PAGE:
The official confirmed to ABC News that the party will be sending resources to Alabama in the final week of the race after pulling funding in November over allegations of sexual misconduct by Moore.
Moore has faced allegations from at least eight women in recent weeks who have accused him of sexual misconduct or inappropriate behavior toward them when he was in his 30s and, in some cases, the women were in their teens.
He has vehemently denied all of the allegations, and openly attacked the women as liars at campaign events over the past month.
The National Republican Senate Committee will remain on the sidelines of the race.
The special election will be held Dec. 12.
The reversal by the RNC comes just eight days after Chairwoman Ronna McDaniel told conservative radio host John Catsimatidis' show, "The allegations were obviously very concerning, and concerning to the degree that we pulled our resources. ... The Alabama voters are going to have to be the judge and jury on this."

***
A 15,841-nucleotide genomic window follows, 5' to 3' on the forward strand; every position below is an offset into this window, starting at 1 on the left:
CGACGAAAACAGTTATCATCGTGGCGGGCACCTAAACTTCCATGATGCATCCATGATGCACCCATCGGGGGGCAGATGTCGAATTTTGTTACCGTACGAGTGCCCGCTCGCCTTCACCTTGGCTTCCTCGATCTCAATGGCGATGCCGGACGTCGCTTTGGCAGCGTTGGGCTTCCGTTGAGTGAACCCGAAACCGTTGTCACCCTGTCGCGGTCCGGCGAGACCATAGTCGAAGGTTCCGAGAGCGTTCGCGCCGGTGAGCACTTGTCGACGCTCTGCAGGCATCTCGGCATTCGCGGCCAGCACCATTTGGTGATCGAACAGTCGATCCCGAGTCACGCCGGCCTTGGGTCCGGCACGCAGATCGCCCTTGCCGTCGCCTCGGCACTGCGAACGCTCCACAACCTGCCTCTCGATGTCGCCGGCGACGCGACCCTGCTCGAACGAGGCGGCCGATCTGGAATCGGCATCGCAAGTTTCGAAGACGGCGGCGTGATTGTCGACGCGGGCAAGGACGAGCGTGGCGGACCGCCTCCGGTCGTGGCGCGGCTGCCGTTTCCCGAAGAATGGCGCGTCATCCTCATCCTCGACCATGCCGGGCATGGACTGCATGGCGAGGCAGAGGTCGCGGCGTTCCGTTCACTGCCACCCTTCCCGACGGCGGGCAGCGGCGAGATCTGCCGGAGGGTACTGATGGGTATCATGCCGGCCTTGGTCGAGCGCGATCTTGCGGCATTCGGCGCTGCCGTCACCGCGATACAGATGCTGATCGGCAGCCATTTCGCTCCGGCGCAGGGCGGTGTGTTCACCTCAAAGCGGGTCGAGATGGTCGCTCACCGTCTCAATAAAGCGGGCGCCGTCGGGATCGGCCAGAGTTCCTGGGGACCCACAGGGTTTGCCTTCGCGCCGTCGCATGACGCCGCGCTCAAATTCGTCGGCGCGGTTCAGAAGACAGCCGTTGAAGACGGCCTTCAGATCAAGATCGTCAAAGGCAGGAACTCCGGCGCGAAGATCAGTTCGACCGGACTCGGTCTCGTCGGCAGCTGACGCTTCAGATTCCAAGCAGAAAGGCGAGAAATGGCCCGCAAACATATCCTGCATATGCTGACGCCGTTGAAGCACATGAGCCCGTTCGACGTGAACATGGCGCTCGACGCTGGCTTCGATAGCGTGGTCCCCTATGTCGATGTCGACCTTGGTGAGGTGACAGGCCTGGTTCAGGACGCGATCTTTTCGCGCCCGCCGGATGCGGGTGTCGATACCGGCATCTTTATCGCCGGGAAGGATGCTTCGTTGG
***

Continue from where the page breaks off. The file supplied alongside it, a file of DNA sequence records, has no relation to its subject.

Trump, who had straddled a line between outright support of Moore for weeks, officially said he was backing the candidate on Monday. Trump tweeted his support for Moore on Monday morning and the White House later confirmed the two had spoken on the phone.
Moore released a statement on Monday promoting the president's endorsement.
"I am honored to receive the support and endorsement of President Donald Trump," Moore said in the statement. "President Trump knows that the future of his conservative agenda in Congress hinges on this election. I look forward to fighting alongside the president to strengthen our military, secure our border, protect our gun rights, defend the sanctity of life and confirm conservative judges to courts around this nation."
Trump is not scheduled to campaign for Moore, though he will appear at a rally in Pensacola, Florida on Friday about a half hour from the Alabama state line.